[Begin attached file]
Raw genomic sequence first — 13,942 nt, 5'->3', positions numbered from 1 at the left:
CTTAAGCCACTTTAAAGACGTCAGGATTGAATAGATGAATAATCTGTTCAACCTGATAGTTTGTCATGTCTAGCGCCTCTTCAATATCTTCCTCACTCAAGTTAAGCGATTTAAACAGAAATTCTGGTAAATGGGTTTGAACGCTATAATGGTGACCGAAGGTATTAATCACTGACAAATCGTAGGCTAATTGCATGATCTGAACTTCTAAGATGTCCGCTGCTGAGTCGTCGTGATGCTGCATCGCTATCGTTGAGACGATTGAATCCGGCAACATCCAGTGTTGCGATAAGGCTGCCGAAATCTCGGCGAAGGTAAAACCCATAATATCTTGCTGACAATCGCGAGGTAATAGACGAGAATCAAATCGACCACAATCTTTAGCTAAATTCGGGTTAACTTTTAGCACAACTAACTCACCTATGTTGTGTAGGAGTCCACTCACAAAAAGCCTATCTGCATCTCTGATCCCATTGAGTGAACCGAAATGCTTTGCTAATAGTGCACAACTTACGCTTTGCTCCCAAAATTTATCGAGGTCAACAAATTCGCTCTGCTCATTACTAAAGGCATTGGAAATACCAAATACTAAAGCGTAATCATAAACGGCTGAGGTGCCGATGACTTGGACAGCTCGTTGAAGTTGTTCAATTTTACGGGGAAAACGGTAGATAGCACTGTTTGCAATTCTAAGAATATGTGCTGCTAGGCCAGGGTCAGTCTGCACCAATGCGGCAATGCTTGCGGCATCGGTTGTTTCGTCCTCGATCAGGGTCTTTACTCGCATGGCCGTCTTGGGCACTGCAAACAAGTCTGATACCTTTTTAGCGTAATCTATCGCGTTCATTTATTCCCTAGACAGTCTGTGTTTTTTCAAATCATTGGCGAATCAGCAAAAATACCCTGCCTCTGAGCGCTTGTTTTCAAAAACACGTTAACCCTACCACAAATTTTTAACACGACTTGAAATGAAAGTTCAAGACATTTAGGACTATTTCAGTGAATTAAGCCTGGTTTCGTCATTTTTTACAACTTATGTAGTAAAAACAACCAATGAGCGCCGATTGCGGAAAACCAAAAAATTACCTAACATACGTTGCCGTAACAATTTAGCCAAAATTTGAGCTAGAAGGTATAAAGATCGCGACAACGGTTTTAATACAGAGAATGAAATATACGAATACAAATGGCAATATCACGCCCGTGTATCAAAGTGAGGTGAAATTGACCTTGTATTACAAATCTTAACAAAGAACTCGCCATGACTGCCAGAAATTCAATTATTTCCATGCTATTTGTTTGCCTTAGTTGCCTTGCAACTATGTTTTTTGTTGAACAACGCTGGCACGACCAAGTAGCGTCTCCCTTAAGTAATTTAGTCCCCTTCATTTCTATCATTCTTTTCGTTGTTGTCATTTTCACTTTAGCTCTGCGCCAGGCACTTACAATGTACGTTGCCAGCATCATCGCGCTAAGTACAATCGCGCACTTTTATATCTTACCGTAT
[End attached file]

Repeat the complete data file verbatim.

Raw genomic sequence first — 13,942 nt, 5'->3', positions numbered from 1 at the left:
CTTAAGCCACTTTAAAGACGTCAGGATTGAATAGATGAATAATCTGTTCAACCTGATAGTTTGTCATGTCTAGCGCCTCTTCAATATCTTCCTCACTCAAGTTAAGCGATTTAAACAGAAATTCTGGTAAATGGGTTTGAACGCTATAATGGTGACCGAAGGTATTAATCACTGACAAATCGTAGGCTAATTGCATGATCTGAACTTCTAAGATGTCCGCTGCTGAGTCGTCGTGATGCTGCATCGCTATCGTTGAGACGATTGAATCCGGCAACATCCAGTGTTGCGATAAGGCTGCCGAAATCTCGGCGAAGGTAAAACCCATAATATCTTGCTGACAATCGCGAGGTAATAGACGAGAATCAAATCGACCACAATCTTTAGCTAAATTCGGGTTAACTTTTAGCACAACTAACTCACCTATGTTGTGTAGGAGTCCACTCACAAAAAGCCTATCTGCATCTCTGATCCCATTGAGTGAACCGAAATGCTTTGCTAATAGTGCACAACTTACGCTTTGCTCCCAAAATTTATCGAGGTCAACAAATTCGCTCTGCTCATTACTAAAGGCATTGGAAATACCAAATACTAAAGCGTAATCATAAACGGCTGAGGTGCCGATGACTTGGACAGCTCGTTGAAGTTGTTCAATTTTACGGGGAAAACGGTAGATAGCACTGTTTGCAATTCTAAGAATATGTGCTGCTAGGCCAGGGTCAGTCTGCACCAATGCGGCAATGCTTGCGGCATCGGTTGTTTCGTCCTCGATCAGGGTCTTTACTCGCATGGCCGTCTTGGGCACTGCAAACAAGTCTGATACCTTTTTAGCGTAATCTATCGCGTTCATTTATTCCCTAGACAGTCTGTGTTTTTTCAAATCATTGGCGAATCAGCAAAAATACCCTGCCTCTGAGCGCTTGTTTTCAAAAACACGTTAACCCTACCACAAATTTTTAACACGACTTGAAATGAAAGTTCAAGACATTTAGGACTATTTCAGTGAATTAAGCCTGGTTTCGTCATTTTTTACAACTTATGTAGTAAAAACAACCAATGAGCGCCGATTGCGGAAAACCAAAAAATTACCTAACATACGTTGCCGTAACAATTTAGCCAAAATTTGAGCTAGAAGGTATAAAGATCGCGACAACGGTTTTAATACAGAGAATGAAATATACGAATACAAATGGCAATATCACGCCCGTGTATCAAAGTGAGGTGAAATTGACCTTGTATTACAAATCTTAACAAAGAACTCGCCATGACTGCCAGAAATTCAATTATTTCCATGCTATTTGTTTGCCTTAGTTGCCTTGCAACTATGTTTTTTGTTGAACAACGCTGGCACGACCAAGTAGCGTCTCCCTTAAGTAATTTAGTCCCCTTCATTTCTATCATTCTTTTCGTTGTTGTCATTTTCACTTTAGCTCTGCGCCAGGCACTTACAATGTACGTTGCCAGCATCATCGCGCTAAGTACAATCGCGCACTTTTATATCTTACCGTAT